The strength of our study was the confirmation of mUMSARS-23s validity through longitudinal follow-up. This established a solid foundation for its utilization in cohort studies and clinical trials. The limitation of the current study was that the feasibility of mUMSARS-23 in remote virtual visits was not confirmed, and unexpected challenges might have arisen in clinical practice. To address this concern, we have conducted a video-based assessment to simulate the process of remote virtual visits. The results demonstrated good reliability and validity, supporting the use of mUMSARS-23 in video-based virtual visits.

In conclusion, we have successfully developed a modified version of UMSARS (mUMSARS-23) tailored for remote video-based visits. The mUMSARS-23 demonstrated excellent reliability and validity compared to UMSARS, making it a valuable and effective tool in telehealth for patients with MSA.



Patients who met the 2008 diagnostic criteria of probable MSA were recruited from the Department of Neurology, West China Hospital, Sichuan University from June 2011 to April 202112. UMSARS score and other clinical characteristics were collected through face-to-face interviews conducted by experienced neurological doctors. All raters were trained and had excellent agreement in inter-rater reliability13. Significant orthostatic hypotension was defined as a drop in systolic blood pressure ≥30 mm Hg and/or diastolic blood pressure ≥15 mm Hg. Patients were invited for annual face-to-face follow-up visits and were followed up by telephone for survival. This study was approved by the Institutional Ethics Committee of West China Hospital. Written informed consent was obtained from all the participants of the study.

Developing modified UMSARS (mUMSARS-23)

The score of UMSARS was the sum of part I and part II, with higher scores indicating a more severe disease. To adapt the scale for remote video-based assessment, we removed ocular motor dysfunction, increased tone, and body sway (questions 3, 6, and 13 from UMSARS part II), as the accurate evaluation in these contexts was challenging in remote assessment14. Considering the impact of internet speed and remote device management by patients or caregivers3, ocular motor dysfunction was removed to avoid any potential inaccuracies in the practical application of mUMSARS-23. Additionally, the implementation of body sway by non-medical caregivers with no professional training might inadvertently cause dangerous events, such as falls, so we removed this item from the modified scale. As a result, we created a modified version of UMSARS, mUMSARS-23, comprising 23 items from part I and part II.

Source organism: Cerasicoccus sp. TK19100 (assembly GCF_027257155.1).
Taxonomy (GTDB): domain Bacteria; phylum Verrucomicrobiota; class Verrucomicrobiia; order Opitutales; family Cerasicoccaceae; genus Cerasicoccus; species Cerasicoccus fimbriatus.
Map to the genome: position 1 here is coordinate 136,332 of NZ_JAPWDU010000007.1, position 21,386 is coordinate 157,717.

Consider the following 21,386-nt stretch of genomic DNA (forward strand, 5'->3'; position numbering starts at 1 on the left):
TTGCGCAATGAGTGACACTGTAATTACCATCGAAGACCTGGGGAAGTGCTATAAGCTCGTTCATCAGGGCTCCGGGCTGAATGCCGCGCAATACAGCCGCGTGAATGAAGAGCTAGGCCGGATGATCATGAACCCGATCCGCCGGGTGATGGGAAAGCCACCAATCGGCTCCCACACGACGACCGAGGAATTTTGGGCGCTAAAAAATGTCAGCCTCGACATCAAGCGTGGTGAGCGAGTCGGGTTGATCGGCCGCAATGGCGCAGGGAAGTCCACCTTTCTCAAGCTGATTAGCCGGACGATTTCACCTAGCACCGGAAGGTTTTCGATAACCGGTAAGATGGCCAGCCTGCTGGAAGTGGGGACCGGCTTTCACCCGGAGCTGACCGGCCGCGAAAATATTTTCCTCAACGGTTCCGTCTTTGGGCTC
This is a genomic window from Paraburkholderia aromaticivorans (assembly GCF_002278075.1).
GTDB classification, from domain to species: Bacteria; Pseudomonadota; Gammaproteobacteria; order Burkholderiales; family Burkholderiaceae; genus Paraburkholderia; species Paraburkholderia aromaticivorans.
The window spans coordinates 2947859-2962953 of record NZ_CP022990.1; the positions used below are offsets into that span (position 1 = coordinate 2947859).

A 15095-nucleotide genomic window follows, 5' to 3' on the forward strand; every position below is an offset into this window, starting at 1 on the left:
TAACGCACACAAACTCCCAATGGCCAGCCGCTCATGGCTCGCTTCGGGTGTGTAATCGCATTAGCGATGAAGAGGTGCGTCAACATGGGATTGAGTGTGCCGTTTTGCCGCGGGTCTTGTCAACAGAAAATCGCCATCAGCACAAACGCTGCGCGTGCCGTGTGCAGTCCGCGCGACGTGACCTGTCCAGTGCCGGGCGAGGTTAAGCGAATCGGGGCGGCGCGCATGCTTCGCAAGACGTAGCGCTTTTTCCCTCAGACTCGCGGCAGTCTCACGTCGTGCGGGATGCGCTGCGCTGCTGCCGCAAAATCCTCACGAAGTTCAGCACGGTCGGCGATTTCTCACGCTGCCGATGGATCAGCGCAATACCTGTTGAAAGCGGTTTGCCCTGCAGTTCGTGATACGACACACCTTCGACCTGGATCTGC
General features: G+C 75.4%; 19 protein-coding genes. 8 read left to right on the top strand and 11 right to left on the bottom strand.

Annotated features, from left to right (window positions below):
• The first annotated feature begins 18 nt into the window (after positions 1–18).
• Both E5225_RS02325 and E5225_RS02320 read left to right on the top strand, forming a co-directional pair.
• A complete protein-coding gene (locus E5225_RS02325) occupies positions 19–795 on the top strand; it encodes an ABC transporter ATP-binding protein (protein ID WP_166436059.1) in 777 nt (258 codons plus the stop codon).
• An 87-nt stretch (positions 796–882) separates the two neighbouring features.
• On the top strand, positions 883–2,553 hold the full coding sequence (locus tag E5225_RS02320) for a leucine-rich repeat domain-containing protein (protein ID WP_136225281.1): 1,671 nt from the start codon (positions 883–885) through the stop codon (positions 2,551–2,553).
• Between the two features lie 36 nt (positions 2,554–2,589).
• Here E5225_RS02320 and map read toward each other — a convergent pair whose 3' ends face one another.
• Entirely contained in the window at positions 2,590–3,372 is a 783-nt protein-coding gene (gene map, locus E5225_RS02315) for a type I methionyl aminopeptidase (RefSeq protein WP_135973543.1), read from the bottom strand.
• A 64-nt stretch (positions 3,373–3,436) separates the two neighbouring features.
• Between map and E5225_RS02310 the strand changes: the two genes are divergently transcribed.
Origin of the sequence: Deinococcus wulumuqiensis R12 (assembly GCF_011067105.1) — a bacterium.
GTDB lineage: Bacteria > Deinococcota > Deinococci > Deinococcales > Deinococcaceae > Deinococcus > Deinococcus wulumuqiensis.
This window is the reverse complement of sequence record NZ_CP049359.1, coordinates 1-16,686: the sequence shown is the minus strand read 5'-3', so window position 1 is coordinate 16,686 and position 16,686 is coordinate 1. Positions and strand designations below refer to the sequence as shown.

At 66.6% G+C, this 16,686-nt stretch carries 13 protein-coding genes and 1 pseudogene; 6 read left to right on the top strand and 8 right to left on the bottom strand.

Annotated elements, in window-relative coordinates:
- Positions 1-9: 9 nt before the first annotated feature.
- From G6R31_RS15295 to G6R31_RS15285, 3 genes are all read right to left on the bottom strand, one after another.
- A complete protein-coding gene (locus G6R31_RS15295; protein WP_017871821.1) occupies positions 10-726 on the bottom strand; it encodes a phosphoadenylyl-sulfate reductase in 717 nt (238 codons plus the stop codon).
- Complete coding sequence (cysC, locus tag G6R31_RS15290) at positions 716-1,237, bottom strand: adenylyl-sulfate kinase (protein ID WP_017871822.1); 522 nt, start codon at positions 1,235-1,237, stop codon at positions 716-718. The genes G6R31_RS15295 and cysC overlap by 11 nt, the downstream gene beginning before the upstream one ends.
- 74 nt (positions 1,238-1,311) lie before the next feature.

Simulation of video-based assessment for mUMSARS-23

After developing the mUMSARS-23, we tested its reliability and validity using a simulated remote video-based assessment at our center between June 2023 and July 2023. All the patients included in this part met the 2008 diagnostic criteria of probable or possible MSA12. During face-to-face interviews, HYB, LJY, and YTM raters conducted the face-to-face interview with the patients and recorded the evaluation of UMSARS Part I and Part II on videotape. Subsequently, JQR, without prior knowledge of the in-person assessment results, meticulously assessed the videotapes using mUMSARS-23 in a simulated evaluation. Then, ZLY analyzed the results of both face-to-face assessment (using UMSARS) and simulation assessment (using mUMSARS-23).

Reliability analysis

First, we converted the raw score to a proportion of the maximum possible score of each scale, respectively. Cross-sectional reliability was assessed using the ICC of proportional scores of mUMSARS-23 and standard UMSARS at baseline and the 1-year visit. Longitudinal reliability was assessed by calculating the ICC of change of proportional scores between baseline and 1-year visit of two versions of scales. Excellent agreement was established as ICC greater than or equal to 0.8115.

Validity analysis

We used Pearson’s correlation coefficients (r) between the proportional scores of standard UMSARS and mUMSARS-23 to assess the concurrent validity at baseline, 1-year visit, and longitudinally (change between baseline and 1-year visit). A strong concurrent validity was established with r > 0.80. Then, we assessed the criterion validity by survival analysis. Cox proportional hazards models were used for survival analysis and scores of mUMSARS-23 were included as a predictor of survival, adjusted for the age, sex, disease duration, diagnostic type, and baseline significant orthostatic hypotension.

Kappa and percent agreement analysis

A higher score of UMSARS or mUMSARS-23 indicated a more severe disease. Patients were divided into remission/stabilization or deterioration according to the change of score from baseline to the 1-year. We used the kappa test to evaluate the agreement of individual disease progression directions between UMSARS and mUMSARS-23. Excellent agreement was considered as kappa estimates above 0.8 and substantial agreement was above 0.616. The statistical significance was set as a p-value < 0.05. All the analyses were conducted using SPSS 26.0.

Reporting summary

Further information on research design is available in the Nature Research Reporting Summary linked to this article.